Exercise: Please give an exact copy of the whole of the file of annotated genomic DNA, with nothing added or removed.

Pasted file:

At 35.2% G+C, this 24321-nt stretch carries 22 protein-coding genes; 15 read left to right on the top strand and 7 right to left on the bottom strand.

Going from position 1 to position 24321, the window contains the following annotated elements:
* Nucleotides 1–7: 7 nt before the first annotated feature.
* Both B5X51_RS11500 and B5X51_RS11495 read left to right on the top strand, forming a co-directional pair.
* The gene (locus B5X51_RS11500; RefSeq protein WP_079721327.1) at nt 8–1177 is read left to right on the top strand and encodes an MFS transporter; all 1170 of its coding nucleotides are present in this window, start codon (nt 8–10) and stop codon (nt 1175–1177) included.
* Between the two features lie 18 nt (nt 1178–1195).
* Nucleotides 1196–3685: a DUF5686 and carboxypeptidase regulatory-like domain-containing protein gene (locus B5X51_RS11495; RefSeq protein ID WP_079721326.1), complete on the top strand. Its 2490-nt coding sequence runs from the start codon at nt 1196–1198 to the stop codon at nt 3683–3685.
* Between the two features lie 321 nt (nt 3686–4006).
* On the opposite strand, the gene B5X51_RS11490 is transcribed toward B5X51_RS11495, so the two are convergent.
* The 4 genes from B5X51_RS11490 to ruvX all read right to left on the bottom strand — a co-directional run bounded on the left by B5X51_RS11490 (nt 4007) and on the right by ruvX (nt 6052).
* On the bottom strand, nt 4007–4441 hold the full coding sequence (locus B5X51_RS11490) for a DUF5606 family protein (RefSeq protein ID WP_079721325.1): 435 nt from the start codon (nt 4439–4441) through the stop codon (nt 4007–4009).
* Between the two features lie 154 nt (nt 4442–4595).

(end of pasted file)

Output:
At 35.2% G+C, this 24321-nt stretch carries 22 protein-coding genes; 15 read left to right on the top strand and 7 right to left on the bottom strand.

Going from position 1 to position 24321, the window contains the following annotated elements:
* Nucleotides 1–7: 7 nt before the first annotated feature.
* Both B5X51_RS11500 and B5X51_RS11495 read left to right on the top strand, forming a co-directional pair.
* The gene (locus B5X51_RS11500; RefSeq protein WP_079721327.1) at nt 8–1177 is read left to right on the top strand and encodes an MFS transporter; all 1170 of its coding nucleotides are present in this window, start codon (nt 8–10) and stop codon (nt 1175–1177) included.
* Between the two features lie 18 nt (nt 1178–1195).
* Nucleotides 1196–3685: a DUF5686 and carboxypeptidase regulatory-like domain-containing protein gene (locus B5X51_RS11495; RefSeq protein ID WP_079721326.1), complete on the top strand. Its 2490-nt coding sequence runs from the start codon at nt 1196–1198 to the stop codon at nt 3683–3685.
* Between the two features lie 321 nt (nt 3686–4006).
* On the opposite strand, the gene B5X51_RS11490 is transcribed toward B5X51_RS11495, so the two are convergent.
* The 4 genes from B5X51_RS11490 to ruvX all read right to left on the bottom strand — a co-directional run bounded on the left by B5X51_RS11490 (nt 4007) and on the right by ruvX (nt 6052).
* On the bottom strand, nt 4007–4441 hold the full coding sequence (locus B5X51_RS11490) for a DUF5606 family protein (RefSeq protein ID WP_079721325.1): 435 nt from the start codon (nt 4439–4441) through the stop codon (nt 4007–4009).
* Between the two features lie 154 nt (nt 4442–4595).